wtorek, 15 września 2015

On CS spirit and sleeping in strange places

Our Japanese trip seems to be like Hitchcock's movies: it starts with an earthquake which is followed by rising tension.

In Tokyo we spent great two days with our Polish CS host, Zachary, who turned out to be a perfect guide, when it comes to explaining some nuances of Japanese culture. Such as why people change seat on the subway when we sit next to them. On our second, and last day with Zachary, we went for one last beer and somehow we ended up in the middle of Shibuya district, a bit inebriated, with equally inebriated supercool Japanese people who have learned how to say "I love Poland" in Polish. (See, being drunk helps a lot when it comes to learning Polish). And then there was an earthquake. A small one. So small that we couldn't even feel it. 

This is who you randomly meet in Shibuya's street

After Tokyo we went to Kawagoe, where we tried to be adventurous, sleeping in a bush, but we were found by a very concerned and confused young man, who said with broken English, that it's very dangerous to sleep here (and then called his aunt, who said the same thing six more times with excellent English, for a change). We ended up in an internet cafe, which in Japan is an institution.


Kawagoe was also our first experience in hitchhiking. We have found a couple who was going 30 kms south, but they decided to go all the way to our destination city, Fujiyoshida, which was 80 kms further than they planned to go initially. We reached a small mountain town, Yamanakako, where we planned to find a campsite, perfectly present in Google Maps, and enjoy the view of Mt Fuji on the next morning. Instead, we ended up in some abandoned campsite facilities in the middle of a spooky, dark forest full of very noisy crows. Now I know why I never watch Japanese horror movies. Next morning, instead of a view of majestic Mt Fuji, we enjoyed a view of a majestic campsite janitor, who charged us 800\ each.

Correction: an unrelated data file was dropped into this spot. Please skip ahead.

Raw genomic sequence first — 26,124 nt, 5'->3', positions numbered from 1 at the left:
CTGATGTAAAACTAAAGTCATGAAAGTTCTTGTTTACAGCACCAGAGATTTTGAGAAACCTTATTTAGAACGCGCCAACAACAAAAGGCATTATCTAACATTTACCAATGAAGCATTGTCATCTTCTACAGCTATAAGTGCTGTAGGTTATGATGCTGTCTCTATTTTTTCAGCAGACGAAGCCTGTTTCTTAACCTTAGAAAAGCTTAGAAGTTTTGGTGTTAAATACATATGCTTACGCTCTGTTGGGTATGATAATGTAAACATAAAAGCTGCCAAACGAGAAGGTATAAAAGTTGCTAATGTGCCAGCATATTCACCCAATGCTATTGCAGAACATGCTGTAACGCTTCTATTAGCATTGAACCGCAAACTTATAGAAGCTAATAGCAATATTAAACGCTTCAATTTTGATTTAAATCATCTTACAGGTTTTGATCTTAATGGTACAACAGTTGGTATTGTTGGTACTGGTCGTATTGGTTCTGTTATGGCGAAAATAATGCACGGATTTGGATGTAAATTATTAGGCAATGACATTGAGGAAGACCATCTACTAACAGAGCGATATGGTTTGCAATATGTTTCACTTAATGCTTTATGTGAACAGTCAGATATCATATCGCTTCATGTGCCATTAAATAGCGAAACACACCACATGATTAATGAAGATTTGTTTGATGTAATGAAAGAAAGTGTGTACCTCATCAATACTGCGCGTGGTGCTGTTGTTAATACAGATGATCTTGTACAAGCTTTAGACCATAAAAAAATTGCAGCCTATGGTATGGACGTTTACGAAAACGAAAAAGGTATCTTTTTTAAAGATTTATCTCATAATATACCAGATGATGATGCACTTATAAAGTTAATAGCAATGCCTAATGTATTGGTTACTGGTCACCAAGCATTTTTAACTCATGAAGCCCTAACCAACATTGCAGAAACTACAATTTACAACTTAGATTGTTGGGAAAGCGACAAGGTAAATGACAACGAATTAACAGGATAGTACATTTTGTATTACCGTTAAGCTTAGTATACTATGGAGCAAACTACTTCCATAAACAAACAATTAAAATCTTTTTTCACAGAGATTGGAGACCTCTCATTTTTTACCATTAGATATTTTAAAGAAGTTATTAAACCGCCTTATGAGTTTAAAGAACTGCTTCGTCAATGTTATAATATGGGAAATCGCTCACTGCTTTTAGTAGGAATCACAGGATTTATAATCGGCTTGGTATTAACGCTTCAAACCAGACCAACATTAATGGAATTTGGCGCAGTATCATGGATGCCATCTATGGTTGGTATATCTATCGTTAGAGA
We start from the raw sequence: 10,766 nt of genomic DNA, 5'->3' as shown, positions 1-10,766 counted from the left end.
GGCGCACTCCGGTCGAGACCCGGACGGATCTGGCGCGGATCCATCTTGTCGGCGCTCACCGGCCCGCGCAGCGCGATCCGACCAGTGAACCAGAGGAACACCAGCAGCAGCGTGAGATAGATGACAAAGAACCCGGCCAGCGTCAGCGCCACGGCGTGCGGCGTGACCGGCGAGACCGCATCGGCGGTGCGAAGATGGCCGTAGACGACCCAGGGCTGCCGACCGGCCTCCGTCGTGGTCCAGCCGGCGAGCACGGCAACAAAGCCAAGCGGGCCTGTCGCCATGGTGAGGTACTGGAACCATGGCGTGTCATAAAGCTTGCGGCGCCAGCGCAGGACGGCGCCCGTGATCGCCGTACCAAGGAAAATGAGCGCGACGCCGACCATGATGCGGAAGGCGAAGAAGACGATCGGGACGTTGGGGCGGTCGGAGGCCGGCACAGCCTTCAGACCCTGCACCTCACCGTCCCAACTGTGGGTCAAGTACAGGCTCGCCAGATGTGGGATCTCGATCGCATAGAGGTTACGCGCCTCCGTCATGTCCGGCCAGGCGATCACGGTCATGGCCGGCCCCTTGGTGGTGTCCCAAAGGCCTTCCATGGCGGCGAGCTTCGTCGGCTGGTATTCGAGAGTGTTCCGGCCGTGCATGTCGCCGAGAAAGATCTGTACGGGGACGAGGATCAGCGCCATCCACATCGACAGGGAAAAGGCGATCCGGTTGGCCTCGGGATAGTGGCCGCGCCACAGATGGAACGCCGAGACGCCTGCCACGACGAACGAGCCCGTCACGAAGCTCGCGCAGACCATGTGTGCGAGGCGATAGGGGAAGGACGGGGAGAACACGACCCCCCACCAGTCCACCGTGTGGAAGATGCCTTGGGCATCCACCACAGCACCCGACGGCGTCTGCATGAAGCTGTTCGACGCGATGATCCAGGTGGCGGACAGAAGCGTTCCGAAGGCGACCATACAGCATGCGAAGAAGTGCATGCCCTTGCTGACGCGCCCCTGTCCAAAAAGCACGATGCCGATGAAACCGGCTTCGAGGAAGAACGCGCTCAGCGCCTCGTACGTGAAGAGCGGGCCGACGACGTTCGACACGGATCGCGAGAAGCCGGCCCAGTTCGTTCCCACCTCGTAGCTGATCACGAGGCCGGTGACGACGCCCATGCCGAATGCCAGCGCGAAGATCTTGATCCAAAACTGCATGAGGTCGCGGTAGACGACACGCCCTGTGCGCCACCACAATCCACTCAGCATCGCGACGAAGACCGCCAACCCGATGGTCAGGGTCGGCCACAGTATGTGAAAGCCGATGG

Mt Fuji, being majestic for 30 mins before it got cloudy

We hitchhiked from Yamanakako to Nagoya and had some creepy-as-fuck experiences on the way, so when we met our CS host Paul, it was like coming to a safe haven. If there is such thing as CS spirit, it's surely embodied by people like Paul. He fed us, he let us wash our clothes and sleep as much as we wanted. He also took us for karaoke, where we discovered that we share a sentiment for Counting Crows and "Hey There Delilah". 

Now we are in the best ryokan ever in Kyoto. It's actually too good to be true. It has hairdryers, AC, kettle, shower that looks like a time machine, and we are still looking for a catch.

czwartek, 10 września 2015

Living in a drawer, surviving a tycoon and curry with cat hair

After way too long flight from Warsaw to Tokyo via Duesseldorf (including 4 hrs delay aka 250 € refund from Germanwings, yay), my sister and I have finally reached Tokyo. It looks like 5000 ¥ can give you a room in a size of a drawer, so Paulina and I got more intimate than ever in the last 21 years of being sisters. 

Notice the amazing view on the other building's wall.

The first thing she got at the reception desk was a leaflet "Easy Japanese for women", including useful phrases, such as "I don't want to go home tonight", or, for the least decisive ones "I like you/love you".

On the first day Paulina had a close encounter with the weird Japanese bathroom culture. It turns out that every toilet here is an effect of Japanese rocket science, has lots of buttons and functionalities, and if you press all the buttons without sitting on it, the bidet feature may send a high pressure water stream right into your face.

In the morning we went to a market near Senso-ji temple, where we met Jedrek, a Polish hardcore backpacker with a particular interest for free accomodation (staircases, people's couches, tent). He travels the world, spends peanuts and earns millions of Australian dollars on blowing huge soap bubbles for kids. We have spent the whole day getting lost and finding the way, mostly when the wall of rain was becoming a bit more see-trough (Forget I ever complained about weather in Bergen, that was before I actually experienced tycoon). Finally we ended up in a cat cafe, trying to give love to pretty resistant cats. 980¥ for rice with curry and cat hair.